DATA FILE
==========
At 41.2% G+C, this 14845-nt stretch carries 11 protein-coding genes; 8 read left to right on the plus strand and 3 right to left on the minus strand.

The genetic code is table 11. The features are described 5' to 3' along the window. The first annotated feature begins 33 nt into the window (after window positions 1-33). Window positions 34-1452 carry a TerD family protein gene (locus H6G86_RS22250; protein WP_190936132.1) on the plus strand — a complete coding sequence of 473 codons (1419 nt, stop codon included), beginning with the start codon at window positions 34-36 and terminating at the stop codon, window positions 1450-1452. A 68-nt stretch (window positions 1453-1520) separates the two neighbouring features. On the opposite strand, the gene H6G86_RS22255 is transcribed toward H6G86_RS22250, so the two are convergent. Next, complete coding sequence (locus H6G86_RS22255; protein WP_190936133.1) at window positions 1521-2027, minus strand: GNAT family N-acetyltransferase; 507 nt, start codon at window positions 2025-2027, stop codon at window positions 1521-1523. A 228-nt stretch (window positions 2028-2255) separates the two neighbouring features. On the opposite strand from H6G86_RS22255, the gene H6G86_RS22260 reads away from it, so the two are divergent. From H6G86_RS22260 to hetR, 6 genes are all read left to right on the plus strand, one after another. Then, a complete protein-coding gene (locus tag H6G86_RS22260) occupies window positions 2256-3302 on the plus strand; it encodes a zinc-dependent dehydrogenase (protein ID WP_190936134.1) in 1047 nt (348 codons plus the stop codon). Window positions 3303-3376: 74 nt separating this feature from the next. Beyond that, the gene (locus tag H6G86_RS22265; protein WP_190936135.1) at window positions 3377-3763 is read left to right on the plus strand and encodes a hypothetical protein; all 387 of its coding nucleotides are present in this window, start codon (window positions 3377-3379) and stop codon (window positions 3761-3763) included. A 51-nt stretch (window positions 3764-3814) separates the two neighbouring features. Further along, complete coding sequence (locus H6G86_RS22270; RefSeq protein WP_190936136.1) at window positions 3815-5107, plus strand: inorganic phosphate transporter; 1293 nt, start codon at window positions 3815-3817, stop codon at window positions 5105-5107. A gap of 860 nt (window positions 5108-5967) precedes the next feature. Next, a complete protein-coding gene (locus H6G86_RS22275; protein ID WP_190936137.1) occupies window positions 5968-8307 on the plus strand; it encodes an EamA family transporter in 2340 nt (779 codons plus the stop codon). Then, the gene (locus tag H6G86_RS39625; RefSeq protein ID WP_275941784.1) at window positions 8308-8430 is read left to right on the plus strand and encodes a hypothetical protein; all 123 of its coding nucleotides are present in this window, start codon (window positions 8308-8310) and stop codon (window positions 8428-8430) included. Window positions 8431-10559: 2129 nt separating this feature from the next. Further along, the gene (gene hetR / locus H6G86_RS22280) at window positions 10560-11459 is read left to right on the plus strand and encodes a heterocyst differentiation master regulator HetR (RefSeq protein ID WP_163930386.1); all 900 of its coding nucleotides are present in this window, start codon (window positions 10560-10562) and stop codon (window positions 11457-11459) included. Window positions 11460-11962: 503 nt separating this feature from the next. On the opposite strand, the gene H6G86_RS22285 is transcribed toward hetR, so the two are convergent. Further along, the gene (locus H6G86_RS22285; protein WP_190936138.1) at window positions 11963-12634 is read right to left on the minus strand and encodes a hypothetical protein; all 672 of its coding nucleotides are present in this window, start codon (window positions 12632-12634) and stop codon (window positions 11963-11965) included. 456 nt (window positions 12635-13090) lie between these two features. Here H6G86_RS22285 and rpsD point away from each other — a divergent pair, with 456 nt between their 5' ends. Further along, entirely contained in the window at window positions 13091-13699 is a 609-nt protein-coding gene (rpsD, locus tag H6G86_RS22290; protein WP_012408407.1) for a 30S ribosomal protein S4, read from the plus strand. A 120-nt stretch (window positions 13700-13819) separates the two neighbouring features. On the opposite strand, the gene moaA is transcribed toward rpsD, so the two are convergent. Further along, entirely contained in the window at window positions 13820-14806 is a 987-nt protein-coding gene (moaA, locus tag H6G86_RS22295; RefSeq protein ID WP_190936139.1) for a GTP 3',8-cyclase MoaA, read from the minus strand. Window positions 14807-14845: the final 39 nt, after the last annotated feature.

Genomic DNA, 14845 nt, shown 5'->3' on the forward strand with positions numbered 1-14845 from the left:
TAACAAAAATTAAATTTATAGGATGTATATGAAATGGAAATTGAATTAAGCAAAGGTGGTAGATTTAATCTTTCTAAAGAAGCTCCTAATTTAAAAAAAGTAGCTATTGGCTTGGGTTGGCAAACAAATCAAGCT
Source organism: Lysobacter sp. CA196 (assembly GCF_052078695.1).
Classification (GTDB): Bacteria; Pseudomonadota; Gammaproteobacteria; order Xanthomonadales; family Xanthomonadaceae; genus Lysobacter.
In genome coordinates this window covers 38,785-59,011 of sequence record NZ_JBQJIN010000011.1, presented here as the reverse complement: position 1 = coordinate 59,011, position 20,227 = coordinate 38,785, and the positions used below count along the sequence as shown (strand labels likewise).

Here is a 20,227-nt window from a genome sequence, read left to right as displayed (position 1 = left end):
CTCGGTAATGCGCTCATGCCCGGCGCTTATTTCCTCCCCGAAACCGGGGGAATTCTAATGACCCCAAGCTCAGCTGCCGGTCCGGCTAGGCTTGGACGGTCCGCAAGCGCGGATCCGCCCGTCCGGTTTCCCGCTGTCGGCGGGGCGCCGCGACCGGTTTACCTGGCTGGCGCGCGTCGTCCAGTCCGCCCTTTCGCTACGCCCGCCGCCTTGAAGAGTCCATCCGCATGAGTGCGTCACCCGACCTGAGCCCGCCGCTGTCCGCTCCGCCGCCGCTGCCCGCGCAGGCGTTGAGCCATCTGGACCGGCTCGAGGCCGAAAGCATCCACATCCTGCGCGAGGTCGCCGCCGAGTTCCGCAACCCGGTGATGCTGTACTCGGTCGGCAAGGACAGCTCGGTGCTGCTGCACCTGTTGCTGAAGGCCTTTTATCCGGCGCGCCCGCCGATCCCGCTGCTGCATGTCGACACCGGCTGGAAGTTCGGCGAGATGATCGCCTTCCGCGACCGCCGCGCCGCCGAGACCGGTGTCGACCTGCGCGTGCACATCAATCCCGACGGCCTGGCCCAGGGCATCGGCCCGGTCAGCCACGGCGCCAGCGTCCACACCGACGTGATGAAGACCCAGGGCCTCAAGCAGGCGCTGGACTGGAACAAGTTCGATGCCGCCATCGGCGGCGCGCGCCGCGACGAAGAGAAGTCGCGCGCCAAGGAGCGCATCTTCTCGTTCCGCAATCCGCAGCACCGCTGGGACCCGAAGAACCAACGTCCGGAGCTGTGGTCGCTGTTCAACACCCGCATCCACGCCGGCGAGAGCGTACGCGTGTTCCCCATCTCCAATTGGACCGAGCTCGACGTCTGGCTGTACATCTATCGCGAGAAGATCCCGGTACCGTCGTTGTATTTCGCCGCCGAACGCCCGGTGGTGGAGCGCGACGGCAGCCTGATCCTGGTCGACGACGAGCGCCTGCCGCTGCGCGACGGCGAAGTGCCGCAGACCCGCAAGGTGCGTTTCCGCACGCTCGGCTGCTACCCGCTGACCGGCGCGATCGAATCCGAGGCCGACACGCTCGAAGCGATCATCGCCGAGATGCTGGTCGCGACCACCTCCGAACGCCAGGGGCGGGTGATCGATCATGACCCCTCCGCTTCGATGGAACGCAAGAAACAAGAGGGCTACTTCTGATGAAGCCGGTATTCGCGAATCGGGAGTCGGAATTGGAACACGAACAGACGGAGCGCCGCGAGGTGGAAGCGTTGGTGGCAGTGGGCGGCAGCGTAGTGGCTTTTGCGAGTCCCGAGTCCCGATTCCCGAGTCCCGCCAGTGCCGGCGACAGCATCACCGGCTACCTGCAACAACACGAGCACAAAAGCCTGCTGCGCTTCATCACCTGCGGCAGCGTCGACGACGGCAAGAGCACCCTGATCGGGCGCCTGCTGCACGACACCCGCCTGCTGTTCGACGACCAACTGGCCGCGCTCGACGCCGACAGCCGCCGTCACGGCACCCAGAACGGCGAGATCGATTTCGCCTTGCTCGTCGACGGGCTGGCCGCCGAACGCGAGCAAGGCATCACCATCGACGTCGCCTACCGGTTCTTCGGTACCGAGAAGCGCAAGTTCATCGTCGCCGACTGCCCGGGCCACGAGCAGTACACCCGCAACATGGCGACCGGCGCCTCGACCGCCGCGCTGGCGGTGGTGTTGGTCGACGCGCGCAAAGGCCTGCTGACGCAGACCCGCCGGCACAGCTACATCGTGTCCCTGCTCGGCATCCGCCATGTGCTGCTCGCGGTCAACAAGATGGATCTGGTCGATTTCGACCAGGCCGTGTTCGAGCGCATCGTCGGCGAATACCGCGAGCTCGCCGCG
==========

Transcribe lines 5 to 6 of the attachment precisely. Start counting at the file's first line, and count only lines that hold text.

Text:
Source organism: Lysobacter sp. CA196 (assembly GCF_052078695.1).
Classification (GTDB): Bacteria; Pseudomonadota; Gammaproteobacteria; order Xanthomonadales; family Xanthomonadaceae; genus Lysobacter.